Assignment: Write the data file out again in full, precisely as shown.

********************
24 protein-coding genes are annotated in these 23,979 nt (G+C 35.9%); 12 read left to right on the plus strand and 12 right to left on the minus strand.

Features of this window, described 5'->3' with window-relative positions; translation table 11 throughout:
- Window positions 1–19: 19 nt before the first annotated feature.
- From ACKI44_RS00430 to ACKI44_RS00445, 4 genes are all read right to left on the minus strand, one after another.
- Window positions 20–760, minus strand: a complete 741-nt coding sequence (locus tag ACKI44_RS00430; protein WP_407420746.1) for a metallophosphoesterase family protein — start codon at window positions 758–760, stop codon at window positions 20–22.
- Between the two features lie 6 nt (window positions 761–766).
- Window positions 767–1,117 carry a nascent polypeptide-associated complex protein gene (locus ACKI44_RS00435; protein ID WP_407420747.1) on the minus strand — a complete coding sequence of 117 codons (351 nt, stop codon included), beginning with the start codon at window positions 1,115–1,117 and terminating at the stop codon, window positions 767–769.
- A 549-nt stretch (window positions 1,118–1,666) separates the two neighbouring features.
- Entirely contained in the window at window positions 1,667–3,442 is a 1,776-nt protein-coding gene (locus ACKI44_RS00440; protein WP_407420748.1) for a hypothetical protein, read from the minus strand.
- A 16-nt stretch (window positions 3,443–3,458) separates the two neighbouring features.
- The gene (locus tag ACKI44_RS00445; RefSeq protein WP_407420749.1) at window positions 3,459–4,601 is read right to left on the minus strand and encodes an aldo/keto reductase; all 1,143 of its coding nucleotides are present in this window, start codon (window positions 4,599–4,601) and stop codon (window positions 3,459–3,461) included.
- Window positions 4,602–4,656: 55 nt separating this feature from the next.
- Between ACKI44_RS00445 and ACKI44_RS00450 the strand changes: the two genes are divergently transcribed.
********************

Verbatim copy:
24 protein-coding genes are annotated in these 23,979 nt (G+C 35.9%); 12 read left to right on the plus strand and 12 right to left on the minus strand.

Features of this window, described 5'->3' with window-relative positions; translation table 11 throughout:
- Window positions 1–19: 19 nt before the first annotated feature.
- From ACKI44_RS00430 to ACKI44_RS00445, 4 genes are all read right to left on the minus strand, one after another.
- Window positions 20–760, minus strand: a complete 741-nt coding sequence (locus tag ACKI44_RS00430; protein WP_407420746.1) for a metallophosphoesterase family protein — start codon at window positions 758–760, stop codon at window positions 20–22.
- Between the two features lie 6 nt (window positions 761–766).
- Window positions 767–1,117 carry a nascent polypeptide-associated complex protein gene (locus ACKI44_RS00435; protein ID WP_407420747.1) on the minus strand — a complete coding sequence of 117 codons (351 nt, stop codon included), beginning with the start codon at window positions 1,115–1,117 and terminating at the stop codon, window positions 767–769.
- A 549-nt stretch (window positions 1,118–1,666) separates the two neighbouring features.
- Entirely contained in the window at window positions 1,667–3,442 is a 1,776-nt protein-coding gene (locus ACKI44_RS00440; protein WP_407420748.1) for a hypothetical protein, read from the minus strand.
- A 16-nt stretch (window positions 3,443–3,458) separates the two neighbouring features.
- The gene (locus tag ACKI44_RS00445; RefSeq protein WP_407420749.1) at window positions 3,459–4,601 is read right to left on the minus strand and encodes an aldo/keto reductase; all 1,143 of its coding nucleotides are present in this window, start codon (window positions 4,599–4,601) and stop codon (window positions 3,459–3,461) included.
- Window positions 4,602–4,656: 55 nt separating this feature from the next.
- Between ACKI44_RS00445 and ACKI44_RS00450 the strand changes: the two genes are divergently transcribed.